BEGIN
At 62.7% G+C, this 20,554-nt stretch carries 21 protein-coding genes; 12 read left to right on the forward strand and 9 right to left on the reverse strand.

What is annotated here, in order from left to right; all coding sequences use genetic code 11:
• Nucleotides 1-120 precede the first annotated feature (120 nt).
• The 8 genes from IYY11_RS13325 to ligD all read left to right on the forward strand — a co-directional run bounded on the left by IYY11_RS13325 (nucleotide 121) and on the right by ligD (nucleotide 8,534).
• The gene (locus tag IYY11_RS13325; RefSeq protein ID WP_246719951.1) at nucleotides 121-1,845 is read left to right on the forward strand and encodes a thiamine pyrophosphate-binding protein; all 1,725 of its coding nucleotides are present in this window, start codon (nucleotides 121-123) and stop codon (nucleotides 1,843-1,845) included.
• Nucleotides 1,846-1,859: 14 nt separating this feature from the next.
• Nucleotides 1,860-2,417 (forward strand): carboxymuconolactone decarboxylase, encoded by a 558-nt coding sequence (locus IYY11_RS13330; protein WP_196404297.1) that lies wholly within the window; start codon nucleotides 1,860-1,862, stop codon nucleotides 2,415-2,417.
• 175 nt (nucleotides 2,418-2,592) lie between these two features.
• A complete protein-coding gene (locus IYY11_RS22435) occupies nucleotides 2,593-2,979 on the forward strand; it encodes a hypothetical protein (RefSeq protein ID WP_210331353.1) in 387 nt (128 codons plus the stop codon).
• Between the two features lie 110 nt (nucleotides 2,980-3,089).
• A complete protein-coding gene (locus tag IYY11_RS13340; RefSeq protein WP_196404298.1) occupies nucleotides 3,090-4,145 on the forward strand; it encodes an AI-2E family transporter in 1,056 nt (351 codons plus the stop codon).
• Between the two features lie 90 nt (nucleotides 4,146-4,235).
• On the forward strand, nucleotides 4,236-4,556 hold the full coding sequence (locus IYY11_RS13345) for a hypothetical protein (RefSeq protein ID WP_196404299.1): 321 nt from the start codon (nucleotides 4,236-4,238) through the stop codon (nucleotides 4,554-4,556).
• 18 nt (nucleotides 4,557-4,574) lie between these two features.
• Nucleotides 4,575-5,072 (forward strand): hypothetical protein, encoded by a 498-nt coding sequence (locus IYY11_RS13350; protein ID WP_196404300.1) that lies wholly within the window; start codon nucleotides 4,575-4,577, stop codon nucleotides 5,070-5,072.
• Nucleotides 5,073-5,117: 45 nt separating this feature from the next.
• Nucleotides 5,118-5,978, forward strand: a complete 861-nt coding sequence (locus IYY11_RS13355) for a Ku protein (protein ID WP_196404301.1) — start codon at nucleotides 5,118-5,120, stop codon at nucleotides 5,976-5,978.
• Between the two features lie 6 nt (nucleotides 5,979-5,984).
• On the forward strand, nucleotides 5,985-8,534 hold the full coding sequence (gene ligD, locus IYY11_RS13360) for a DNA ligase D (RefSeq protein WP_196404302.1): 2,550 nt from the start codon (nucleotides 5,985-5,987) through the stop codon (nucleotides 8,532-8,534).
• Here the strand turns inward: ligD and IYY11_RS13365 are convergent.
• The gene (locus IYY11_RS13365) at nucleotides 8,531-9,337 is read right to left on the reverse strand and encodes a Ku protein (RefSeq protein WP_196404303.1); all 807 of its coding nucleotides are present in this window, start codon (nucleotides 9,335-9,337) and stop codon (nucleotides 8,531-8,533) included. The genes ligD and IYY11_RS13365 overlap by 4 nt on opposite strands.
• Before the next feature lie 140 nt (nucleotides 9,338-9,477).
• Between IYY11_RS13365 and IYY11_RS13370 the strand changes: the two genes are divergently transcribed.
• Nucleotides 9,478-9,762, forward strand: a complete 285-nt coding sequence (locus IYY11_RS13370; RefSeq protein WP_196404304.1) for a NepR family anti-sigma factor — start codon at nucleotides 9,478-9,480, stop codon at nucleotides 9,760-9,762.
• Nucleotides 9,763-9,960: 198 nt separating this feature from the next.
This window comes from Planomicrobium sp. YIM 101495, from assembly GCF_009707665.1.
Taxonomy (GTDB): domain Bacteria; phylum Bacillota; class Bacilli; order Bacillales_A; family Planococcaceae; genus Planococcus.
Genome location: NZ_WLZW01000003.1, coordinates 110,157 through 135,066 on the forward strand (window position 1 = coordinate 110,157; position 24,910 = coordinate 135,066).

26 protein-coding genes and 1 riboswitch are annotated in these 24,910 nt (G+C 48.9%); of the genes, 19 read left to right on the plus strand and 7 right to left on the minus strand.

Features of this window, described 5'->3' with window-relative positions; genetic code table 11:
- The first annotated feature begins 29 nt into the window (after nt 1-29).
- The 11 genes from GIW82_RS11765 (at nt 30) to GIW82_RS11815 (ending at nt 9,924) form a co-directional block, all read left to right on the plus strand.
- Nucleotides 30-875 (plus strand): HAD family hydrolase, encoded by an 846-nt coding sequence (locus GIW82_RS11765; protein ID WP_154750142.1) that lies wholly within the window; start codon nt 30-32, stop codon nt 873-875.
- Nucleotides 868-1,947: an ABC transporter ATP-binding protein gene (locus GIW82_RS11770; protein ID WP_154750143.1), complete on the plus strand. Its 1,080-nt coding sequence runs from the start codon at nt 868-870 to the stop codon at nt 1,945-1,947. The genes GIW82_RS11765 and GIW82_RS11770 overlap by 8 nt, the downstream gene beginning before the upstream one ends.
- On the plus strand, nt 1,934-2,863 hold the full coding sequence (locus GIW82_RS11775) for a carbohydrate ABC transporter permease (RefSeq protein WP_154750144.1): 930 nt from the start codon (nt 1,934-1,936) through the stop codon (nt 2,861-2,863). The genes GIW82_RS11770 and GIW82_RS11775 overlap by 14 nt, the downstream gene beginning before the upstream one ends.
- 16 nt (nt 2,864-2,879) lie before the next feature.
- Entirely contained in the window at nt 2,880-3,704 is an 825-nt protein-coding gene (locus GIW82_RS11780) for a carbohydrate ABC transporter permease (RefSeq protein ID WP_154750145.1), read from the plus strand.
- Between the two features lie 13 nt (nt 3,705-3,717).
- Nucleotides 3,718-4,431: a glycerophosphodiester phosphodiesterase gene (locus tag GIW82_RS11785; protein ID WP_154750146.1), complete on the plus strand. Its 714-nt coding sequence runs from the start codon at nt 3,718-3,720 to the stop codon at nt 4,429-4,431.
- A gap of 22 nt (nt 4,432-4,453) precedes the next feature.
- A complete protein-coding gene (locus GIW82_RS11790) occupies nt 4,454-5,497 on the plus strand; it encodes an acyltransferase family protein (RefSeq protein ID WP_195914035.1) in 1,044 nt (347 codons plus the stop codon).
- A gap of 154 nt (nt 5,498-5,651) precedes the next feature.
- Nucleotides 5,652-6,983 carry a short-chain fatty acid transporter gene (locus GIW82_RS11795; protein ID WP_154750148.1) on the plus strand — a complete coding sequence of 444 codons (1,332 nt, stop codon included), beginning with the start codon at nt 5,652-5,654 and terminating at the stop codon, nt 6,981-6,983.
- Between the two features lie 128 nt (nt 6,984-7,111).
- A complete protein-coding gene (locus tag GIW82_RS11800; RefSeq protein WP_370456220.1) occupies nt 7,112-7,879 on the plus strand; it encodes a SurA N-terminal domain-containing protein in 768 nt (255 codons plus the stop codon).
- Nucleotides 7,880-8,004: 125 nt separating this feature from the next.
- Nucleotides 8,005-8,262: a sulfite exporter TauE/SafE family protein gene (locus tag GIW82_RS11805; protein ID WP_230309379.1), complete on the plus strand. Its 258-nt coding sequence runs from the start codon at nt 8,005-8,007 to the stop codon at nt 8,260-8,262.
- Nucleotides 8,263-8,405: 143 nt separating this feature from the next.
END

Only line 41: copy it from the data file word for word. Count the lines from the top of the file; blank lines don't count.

- A complete protein-coding gene (locus GIW82_RS11790) occupies nt 4,454-5,497 on the plus strand; it encodes an acyltransferase family protein (RefSeq protein ID WP_195914035.1) in 1,044 nt (347 codons plus the stop codon).